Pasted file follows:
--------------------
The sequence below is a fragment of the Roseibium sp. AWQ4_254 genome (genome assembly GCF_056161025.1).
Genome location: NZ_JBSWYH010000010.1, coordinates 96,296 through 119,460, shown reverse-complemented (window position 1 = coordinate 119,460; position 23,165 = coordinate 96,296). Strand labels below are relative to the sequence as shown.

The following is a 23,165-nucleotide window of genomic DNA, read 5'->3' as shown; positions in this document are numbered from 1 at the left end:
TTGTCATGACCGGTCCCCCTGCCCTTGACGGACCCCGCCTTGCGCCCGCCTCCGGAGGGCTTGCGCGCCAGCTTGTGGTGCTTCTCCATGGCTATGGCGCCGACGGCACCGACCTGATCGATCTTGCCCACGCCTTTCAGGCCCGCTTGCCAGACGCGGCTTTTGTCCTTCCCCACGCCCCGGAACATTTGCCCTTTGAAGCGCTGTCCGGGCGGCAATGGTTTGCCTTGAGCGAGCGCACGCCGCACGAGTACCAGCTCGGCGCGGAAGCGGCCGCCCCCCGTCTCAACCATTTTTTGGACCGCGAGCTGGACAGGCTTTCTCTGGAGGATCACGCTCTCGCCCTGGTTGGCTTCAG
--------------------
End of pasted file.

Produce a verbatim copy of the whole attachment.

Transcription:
The sequence below is a fragment of the Roseibium sp. AWQ4_254 genome (genome assembly GCF_056161025.1).
Genome location: NZ_JBSWYH010000010.1, coordinates 96,296 through 119,460, shown reverse-complemented (window position 1 = coordinate 119,460; position 23,165 = coordinate 96,296). Strand labels below are relative to the sequence as shown.

The following is a 23,165-nucleotide window of genomic DNA, read 5'->3' as shown; positions in this document are numbered from 1 at the left end:
TTGTCATGACCGGTCCCCCTGCCCTTGACGGACCCCGCCTTGCGCCCGCCTCCGGAGGGCTTGCGCGCCAGCTTGTGGTGCTTCTCCATGGCTATGGCGCCGACGGCACCGACCTGATCGATCTTGCCCACGCCTTTCAGGCCCGCTTGCCAGACGCGGCTTTTGTCCTTCCCCACGCCCCGGAACATTTGCCCTTTGAAGCGCTGTCCGGGCGGCAATGGTTTGCCTTGAGCGAGCGCACGCCGCACGAGTACCAGCTCGGCGCGGAAGCGGCCGCCCCCCGTCTCAACCATTTTTTGGACCGCGAGCTGGACAGGCTTTCTCTGGAGGATCACGCTCTCGCCCTGGTTGGCTTCAG